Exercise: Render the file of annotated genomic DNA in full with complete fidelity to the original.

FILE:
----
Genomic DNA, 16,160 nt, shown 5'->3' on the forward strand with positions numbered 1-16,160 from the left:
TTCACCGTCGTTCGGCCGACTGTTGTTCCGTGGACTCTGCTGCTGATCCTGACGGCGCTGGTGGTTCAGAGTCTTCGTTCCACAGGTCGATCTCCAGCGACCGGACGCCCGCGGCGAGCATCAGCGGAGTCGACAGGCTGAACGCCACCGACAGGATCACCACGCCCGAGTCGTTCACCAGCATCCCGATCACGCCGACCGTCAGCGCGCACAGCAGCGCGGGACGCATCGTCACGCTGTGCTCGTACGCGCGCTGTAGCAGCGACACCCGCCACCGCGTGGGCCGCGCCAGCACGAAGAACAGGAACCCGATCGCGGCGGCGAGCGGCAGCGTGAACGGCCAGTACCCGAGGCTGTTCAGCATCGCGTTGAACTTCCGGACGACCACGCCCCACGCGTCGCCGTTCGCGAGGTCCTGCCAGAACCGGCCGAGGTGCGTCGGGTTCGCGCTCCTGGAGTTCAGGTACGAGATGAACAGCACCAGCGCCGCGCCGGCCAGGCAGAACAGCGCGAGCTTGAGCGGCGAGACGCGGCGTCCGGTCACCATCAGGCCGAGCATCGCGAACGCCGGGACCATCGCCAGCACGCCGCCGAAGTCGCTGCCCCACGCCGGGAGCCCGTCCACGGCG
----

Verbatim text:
Genomic DNA, 16,160 nt, shown 5'->3' on the forward strand with positions numbered 1-16,160 from the left:
TTCACCGTCGTTCGGCCGACTGTTGTTCCGTGGACTCTGCTGCTGATCCTGACGGCGCTGGTGGTTCAGAGTCTTCGTTCCACAGGTCGATCTCCAGCGACCGGACGCCCGCGGCGAGCATCAGCGGAGTCGACAGGCTGAACGCCACCGACAGGATCACCACGCCCGAGTCGTTCACCAGCATCCCGATCACGCCGACCGTCAGCGCGCACAGCAGCGCGGGACGCATCGTCACGCTGTGCTCGTACGCGCGCTGTAGCAGCGACACCCGCCACCGCGTGGGCCGCGCCAGCACGAAGAACAGGAACCCGATCGCGGCGGCGAGCGGCAGCGTGAACGGCCAGTACCCGAGGCTGTTCAGCATCGCGTTGAACTTCCGGACGACCACGCCCCACGCGTCGCCGTTCGCGAGGTCCTGCCAGAACCGGCCGAGGTGCGTCGGGTTCGCGCTCCTGGAGTTCAGGTACGAGATGAACAGCACCAGCGCCGCGCCGGCCAGGCAGAACAGCGCGAGCTTGAGCGGCGAGACGCGGCGTCCGGTCACCATCAGGCCGAGCATCGCGAACGCCGGGACCATCGCCAGCACGCCGCCGAAGTCGCTGCCCCACGCCGGGAGCCCGTCCACGGCG